نقش شخصیت در برنامه ریزی شغلی نوجوان و اکتشاف :دیدگاه شناختی اجتماعی
|کد مقاله||سال انتشار||مقاله انگلیسی||ترجمه فارسی||تعداد کلمات|
|20092||2008||11 صفحه PDF||سفارش دهید||محاسبه نشده|
Publisher : Elsevier - Science Direct (الزویر - ساینس دایرکت)
Journal : Journal of Vocational Behavior, Volume 73, Issue 1, August 2008, Pages 132–142
Social cognitive career theory (SCCT) recognises the importance of individual differences and contextual influences in the career decision-making process. In extending the SCCT choice model, this study tested the role of personality, social supports, and the SCCT variables of self-efficacy, outcome expectations and goals in explaining the career readiness actions of career planning and exploration. The authors surveyed 414 Australian high school students in Years 10, 11 and 12. Career exploration was associated with goals and social supports, whereas career planning was associated with self-efficacy, goals, personality and an interaction term for goals and social support that indicated that levels of planning were highest when social support and goals were highest. Implications for parents, teachers and guidance counsellors as well as recommendations for future research directions are discussed.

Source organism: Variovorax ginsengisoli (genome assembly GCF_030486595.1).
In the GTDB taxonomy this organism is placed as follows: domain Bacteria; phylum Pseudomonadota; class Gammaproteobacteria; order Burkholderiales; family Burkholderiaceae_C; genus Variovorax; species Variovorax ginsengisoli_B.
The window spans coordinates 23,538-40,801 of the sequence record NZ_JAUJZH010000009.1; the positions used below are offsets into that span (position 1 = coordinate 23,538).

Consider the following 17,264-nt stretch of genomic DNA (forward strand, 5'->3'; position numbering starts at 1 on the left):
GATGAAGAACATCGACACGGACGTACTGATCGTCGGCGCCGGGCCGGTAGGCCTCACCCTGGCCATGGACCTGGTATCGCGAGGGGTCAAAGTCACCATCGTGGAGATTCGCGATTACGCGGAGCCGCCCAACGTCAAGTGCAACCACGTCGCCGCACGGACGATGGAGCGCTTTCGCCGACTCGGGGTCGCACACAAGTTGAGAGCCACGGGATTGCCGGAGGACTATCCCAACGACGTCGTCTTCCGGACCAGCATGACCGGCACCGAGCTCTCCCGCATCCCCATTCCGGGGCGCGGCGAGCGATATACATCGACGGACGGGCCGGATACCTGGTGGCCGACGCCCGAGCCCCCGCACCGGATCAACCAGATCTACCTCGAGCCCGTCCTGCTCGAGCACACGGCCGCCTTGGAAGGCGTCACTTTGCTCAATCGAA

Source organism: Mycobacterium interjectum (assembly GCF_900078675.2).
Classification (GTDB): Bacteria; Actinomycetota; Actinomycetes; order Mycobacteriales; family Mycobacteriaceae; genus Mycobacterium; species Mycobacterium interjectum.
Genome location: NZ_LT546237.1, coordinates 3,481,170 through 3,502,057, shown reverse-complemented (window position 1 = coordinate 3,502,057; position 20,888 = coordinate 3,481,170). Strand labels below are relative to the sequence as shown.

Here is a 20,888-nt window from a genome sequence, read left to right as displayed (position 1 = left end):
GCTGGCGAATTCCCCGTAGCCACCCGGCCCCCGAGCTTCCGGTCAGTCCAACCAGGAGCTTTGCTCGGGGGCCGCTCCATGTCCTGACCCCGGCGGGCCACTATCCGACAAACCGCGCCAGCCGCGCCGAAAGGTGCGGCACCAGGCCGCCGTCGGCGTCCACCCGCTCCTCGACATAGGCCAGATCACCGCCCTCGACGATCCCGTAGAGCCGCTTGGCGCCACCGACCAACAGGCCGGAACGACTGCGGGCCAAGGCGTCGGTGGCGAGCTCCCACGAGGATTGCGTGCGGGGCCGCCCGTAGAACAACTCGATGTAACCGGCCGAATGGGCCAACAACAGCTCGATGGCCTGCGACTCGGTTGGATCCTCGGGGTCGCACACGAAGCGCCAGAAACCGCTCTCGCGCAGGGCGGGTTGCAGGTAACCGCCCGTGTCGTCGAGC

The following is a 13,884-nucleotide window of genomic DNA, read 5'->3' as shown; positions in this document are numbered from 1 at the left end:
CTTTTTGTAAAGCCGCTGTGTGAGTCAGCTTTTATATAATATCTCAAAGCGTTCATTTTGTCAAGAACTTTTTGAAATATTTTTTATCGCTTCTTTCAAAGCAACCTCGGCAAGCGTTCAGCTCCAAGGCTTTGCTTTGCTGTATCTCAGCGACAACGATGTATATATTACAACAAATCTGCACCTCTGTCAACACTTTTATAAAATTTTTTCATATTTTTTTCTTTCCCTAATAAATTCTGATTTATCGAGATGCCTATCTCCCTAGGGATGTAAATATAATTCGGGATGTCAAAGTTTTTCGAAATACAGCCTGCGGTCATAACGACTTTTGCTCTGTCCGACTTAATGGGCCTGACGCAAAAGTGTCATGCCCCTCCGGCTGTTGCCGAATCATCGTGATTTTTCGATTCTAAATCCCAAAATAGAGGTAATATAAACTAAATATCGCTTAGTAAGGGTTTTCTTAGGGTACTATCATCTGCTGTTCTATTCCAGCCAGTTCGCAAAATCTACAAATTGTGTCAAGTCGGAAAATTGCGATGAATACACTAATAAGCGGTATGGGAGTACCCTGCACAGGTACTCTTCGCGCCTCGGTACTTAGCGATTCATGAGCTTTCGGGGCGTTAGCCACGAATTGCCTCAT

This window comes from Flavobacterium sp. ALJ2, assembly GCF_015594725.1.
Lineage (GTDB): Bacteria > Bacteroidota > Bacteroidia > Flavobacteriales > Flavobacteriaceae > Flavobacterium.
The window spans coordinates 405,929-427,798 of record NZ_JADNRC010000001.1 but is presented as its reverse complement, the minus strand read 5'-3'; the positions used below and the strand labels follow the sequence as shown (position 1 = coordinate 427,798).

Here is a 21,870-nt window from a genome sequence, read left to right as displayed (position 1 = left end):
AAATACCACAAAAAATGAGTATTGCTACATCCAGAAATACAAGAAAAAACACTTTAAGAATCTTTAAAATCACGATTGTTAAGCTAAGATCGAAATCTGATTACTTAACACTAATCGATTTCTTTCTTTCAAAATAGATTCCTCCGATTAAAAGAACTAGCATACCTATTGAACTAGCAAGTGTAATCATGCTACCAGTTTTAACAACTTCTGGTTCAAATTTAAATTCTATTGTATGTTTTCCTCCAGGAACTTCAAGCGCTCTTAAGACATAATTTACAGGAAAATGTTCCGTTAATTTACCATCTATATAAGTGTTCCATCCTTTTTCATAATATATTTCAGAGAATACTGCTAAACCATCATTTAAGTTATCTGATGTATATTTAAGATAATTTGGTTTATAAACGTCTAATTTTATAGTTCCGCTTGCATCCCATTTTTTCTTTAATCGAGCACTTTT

The final school years are critical in the career decision-making process, as this is when students typically begin to plan, explore and make decisions about employment or further education. The contemporary generation of school seniors have multiple career options available, and factors such as individual personality and contextual influences add complexity to the career decision-making process. Whilst personality, social cognitive career theory (SCCT), and career readiness variables such as planning and exploration are all areas of importance that have generated investigation, little research has examined all three areas of career development together. Moreover, studies using University or college-aged American or European samples prevail, while research involving career choice behaviour within high school settings is lacking. In an effort to incorporate a multidimensional approach using conceptually related constructs, the present study examined the career decision-making process of high school students. Based on a review of the literature, and with an aim to extend the SCCT choice model (Lent, Brown, & Hackett, 1994) to explore the career decision-making process, we expected that personality would predict planning and exploration and that this relationship would be mediated by the SCCT variables of self-efficacy, outcome expectations and goals. Specifically, based on the review by Tokar, Fischer, and Subich (1998), recent studies by Savickas et al., 2002, Judge and Ilies, 2002, Blustein and Flum, 1999 and Super, 1980 characterisation of exploration, we expected individuals who were high on conscientiousness, extraversion and openness to engage in more career planning and exploration behaviours, and individuals who were high on neuroticism to engage in fewer such behaviours. As there was no past research on agreeableness, we did not have a prediction for this variable. We expected self-efficacy, outcome expectations and goals to be associated with career planning and exploration, and that goals would mediate the relationship between the explanatory variables of self-efficacy and outcome expectations and the outcome variables of planning and exploration. That is, career confident individuals with higher career outcome expectations would be more likely to set higher career-related goals and engage in more career planning and exploration. It was further predicted that the relationships between goals and career planning, and between goals and career exploration, would vary under different conditions of social support; specifically, we expected a stronger relationship between goals and behaviours in the presence of higher social support. Fig. 1 depicts the career decision-making model under investigation. The model, based on a portion of the SCCT choice model developed by Lent et al. (1994), extends the choice model to the domain of career decision-making by incorporating direct pathways between person inputs and choice goals, and between person inputs and choice actions. The five-factor model of personality is used to operationalise person inputs, and career planning and career exploration are used to operationalise choice actions. Full-size image (21 K) Fig. 1. Proposed paths from person and contextual inputs to career planning and exploration. Adapted from the model of person, contextual and experiential factors affecting career-related choice behaviour (Lent et al., 1994).